Even before they acceded to power in Germany, the Nazis in their anti-Jewish activity targeted ritual slaughter as the standard in their struggle against the cruelty of world Jewry. In the early 1930's, they succeeded in having a law passed which imposed restrictions on slaughter without stunning (prohibited by Jewish law) in the State of Baden. Afterwards, legislation in this matter was one of the first measures taken in Germany and by Germany in every occupied country. The Nazis perceived ritual slaughter not as a religious matter but, as stated, as a manifestation of Jews cruel nature as portrayed blatantly in the antisemitic propaganda film, The Eternal Jew, produced and distributed in the early 1940's.
Decree by the Reichskommissar for the occupied Dutch territories concerning the avoidance of cruelty to animals when slaughtering cattle.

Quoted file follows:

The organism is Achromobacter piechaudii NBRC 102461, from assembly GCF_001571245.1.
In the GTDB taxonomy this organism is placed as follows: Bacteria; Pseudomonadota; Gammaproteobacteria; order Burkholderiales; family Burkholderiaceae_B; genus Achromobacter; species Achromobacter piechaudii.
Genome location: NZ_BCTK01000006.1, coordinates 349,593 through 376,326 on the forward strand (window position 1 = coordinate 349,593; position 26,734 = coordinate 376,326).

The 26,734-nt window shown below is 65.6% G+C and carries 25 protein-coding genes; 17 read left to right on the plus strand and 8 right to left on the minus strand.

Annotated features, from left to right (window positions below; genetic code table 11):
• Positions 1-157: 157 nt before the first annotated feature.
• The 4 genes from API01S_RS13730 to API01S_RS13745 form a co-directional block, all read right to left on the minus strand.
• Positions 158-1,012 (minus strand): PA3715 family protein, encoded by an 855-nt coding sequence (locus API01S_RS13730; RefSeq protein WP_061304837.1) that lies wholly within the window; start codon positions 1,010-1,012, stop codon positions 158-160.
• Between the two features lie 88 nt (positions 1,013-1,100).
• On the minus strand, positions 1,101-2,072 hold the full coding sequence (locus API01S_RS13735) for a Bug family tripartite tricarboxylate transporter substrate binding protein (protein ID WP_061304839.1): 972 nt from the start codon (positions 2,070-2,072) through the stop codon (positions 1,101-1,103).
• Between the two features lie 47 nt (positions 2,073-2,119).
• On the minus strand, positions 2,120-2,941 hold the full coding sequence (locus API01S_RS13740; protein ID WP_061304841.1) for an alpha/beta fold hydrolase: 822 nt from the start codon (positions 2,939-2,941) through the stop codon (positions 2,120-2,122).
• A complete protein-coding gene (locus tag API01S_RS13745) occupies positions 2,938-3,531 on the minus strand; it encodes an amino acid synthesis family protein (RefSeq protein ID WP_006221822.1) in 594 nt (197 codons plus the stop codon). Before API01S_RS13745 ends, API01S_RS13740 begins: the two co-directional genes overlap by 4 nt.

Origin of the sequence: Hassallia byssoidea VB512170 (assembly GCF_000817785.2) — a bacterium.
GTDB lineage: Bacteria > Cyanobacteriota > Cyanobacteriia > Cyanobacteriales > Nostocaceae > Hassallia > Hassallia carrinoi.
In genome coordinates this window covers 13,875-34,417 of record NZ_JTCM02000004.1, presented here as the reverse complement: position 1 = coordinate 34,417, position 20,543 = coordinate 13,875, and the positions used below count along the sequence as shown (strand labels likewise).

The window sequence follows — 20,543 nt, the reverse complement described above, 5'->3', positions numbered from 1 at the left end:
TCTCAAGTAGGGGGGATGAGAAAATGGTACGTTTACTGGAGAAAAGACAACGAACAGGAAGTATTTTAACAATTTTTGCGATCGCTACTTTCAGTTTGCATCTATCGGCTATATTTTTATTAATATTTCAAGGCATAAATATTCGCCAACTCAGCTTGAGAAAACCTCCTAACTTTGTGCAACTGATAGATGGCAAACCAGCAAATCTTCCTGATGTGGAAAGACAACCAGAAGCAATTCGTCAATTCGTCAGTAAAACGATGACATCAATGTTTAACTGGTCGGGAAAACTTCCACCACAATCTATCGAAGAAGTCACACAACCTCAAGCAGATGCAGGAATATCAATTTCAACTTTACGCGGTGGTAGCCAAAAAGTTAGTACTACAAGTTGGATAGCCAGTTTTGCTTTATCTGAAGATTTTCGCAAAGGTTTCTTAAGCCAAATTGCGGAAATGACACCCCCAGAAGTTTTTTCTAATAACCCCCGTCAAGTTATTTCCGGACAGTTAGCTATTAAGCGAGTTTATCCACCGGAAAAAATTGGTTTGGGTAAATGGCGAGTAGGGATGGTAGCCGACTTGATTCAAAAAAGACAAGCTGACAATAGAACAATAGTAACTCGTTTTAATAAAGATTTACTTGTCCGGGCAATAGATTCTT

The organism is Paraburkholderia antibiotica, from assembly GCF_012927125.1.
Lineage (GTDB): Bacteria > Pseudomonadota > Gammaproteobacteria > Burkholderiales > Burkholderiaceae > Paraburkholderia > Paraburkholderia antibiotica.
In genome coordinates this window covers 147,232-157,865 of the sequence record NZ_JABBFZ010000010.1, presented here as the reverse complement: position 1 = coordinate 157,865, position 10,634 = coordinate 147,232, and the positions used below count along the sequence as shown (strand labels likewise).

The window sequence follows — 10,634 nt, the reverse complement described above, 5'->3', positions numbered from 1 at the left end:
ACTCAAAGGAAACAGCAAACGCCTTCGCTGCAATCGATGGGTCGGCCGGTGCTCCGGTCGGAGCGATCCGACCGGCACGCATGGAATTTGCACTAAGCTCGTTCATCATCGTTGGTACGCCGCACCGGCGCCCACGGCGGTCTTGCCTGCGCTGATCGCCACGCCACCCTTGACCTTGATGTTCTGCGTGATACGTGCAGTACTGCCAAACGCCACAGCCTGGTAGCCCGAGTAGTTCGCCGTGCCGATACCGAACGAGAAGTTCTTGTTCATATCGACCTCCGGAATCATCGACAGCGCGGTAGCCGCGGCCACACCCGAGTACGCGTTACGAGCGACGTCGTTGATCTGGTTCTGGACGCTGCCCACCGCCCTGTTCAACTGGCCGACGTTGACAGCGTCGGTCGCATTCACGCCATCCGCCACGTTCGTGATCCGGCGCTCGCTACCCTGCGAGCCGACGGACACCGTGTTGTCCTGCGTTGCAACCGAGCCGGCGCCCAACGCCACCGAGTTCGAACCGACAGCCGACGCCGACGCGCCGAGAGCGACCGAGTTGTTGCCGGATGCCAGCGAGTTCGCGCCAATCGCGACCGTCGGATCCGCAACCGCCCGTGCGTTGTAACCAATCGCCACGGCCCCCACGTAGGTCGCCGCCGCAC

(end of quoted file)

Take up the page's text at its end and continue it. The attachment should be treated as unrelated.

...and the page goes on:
On the grounds of § 5 of the Fuehrer decree concerning the implementation of the government authorization in the Netherlands, of 18 May 1940 (RGBI. I S. 778), I decree:
(1) When warm-blooded animals are slaughtered, they have to be anaesthetized before blood-letting begins.
(2) In cases of emergency slaughter (Art. 3 of the Law for the inspection of meat ( Vleeschkeuringswet ) State document 1919 No. 524), in which the anaesthesia cannot be carried out due to the particular set of circumstances, the regulation of paragraph I will not be applied.
(1) The Directors General of the Ministry of Social Affairs and the Ministry of Agriculture and Fishing will jointly issue the necessary regulations for the implementation of this decree.
(2) They will be published in the Nederlandsche Staatscourant.
(1) Whoever willfully violates the instructions of this decree or the decreed regulations intended for its implementation will be punished with a prison sentence of up to six months or a fine of up to ten thousand Gulden.
(2) These violations are crimes.
This decree will come into force on 5 August 1940.
Den Haag, 31 July 1940.
The Reichskommissar for the occupied Dutch territories: Seyss-Inquart.
Source: Yad Vashem